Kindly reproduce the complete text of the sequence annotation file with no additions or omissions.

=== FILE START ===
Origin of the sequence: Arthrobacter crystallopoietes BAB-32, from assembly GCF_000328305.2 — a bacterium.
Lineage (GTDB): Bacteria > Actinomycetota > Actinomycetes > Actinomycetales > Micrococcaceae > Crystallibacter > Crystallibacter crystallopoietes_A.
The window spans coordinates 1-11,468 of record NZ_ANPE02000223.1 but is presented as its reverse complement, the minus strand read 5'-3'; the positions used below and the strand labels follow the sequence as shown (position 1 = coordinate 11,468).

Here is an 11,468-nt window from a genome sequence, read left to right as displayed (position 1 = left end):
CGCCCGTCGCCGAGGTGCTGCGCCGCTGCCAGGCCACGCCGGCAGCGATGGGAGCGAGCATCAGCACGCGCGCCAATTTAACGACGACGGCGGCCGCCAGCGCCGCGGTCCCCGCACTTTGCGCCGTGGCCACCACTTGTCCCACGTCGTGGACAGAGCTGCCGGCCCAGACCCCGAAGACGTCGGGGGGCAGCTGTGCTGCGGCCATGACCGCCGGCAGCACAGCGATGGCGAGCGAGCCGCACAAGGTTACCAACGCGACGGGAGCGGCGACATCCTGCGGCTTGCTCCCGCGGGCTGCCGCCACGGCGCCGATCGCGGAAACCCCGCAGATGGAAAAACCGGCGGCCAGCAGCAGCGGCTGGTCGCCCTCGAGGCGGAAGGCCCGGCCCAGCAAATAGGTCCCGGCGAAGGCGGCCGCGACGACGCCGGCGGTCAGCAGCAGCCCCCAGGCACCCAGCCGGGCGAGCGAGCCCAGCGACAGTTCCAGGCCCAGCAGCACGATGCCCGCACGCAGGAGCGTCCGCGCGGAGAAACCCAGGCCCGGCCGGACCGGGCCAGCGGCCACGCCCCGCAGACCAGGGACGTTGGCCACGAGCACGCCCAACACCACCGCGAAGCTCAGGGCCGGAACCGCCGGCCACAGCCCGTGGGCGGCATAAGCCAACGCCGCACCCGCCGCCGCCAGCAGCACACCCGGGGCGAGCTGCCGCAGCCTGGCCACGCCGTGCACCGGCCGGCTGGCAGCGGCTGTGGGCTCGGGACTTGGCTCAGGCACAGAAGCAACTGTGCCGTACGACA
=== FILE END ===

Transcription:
Origin of the sequence: Arthrobacter crystallopoietes BAB-32, from assembly GCF_000328305.2 — a bacterium.
Lineage (GTDB): Bacteria > Actinomycetota > Actinomycetes > Actinomycetales > Micrococcaceae > Crystallibacter > Crystallibacter crystallopoietes_A.
The window spans coordinates 1-11,468 of record NZ_ANPE02000223.1 but is presented as its reverse complement, the minus strand read 5'-3'; the positions used below and the strand labels follow the sequence as shown (position 1 = coordinate 11,468).

Here is an 11,468-nt window from a genome sequence, read left to right as displayed (position 1 = left end):
CGCCCGTCGCCGAGGTGCTGCGCCGCTGCCAGGCCACGCCGGCAGCGATGGGAGCGAGCATCAGCACGCGCGCCAATTTAACGACGACGGCGGCCGCCAGCGCCGCGGTCCCCGCACTTTGCGCCGTGGCCACCACTTGTCCCACGTCGTGGACAGAGCTGCCGGCCCAGACCCCGAAGACGTCGGGGGGCAGCTGTGCTGCGGCCATGACCGCCGGCAGCACAGCGATGGCGAGCGAGCCGCACAAGGTTACCAACGCGACGGGAGCGGCGACATCCTGCGGCTTGCTCCCGCGGGCTGCCGCCACGGCGCCGATCGCGGAAACCCCGCAGATGGAAAAACCGGCGGCCAGCAGCAGCGGCTGGTCGCCCTCGAGGCGGAAGGCCCGGCCCAGCAAATAGGTCCCGGCGAAGGCGGCCGCGACGACGCCGGCGGTCAGCAGCAGCCCCCAGGCACCCAGCCGGGCGAGCGAGCCCAGCGACAGTTCCAGGCCCAGCAGCACGATGCCCGCACGCAGGAGCGTCCGCGCGGAGAAACCCAGGCCCGGCCGGACCGGGCCAGCGGCCACGCCCCGCAGACCAGGGACGTTGGCCACGAGCACGCCCAACACCACCGCGAAGCTCAGGGCCGGAACCGCCGGCCACAGCCCGTGGGCGGCATAAGCCAACGCCGCACCCGCCGCCGCCAGCAGCACACCCGGGGCGAGCTGCCGCAGCCTGGCCACGCCGTGCACCGGCCGGCTGGCAGCGGCTGTGGGCTCGGGACTTGGCTCAGGCACAGAAGCAACTGTGCCGTACGACA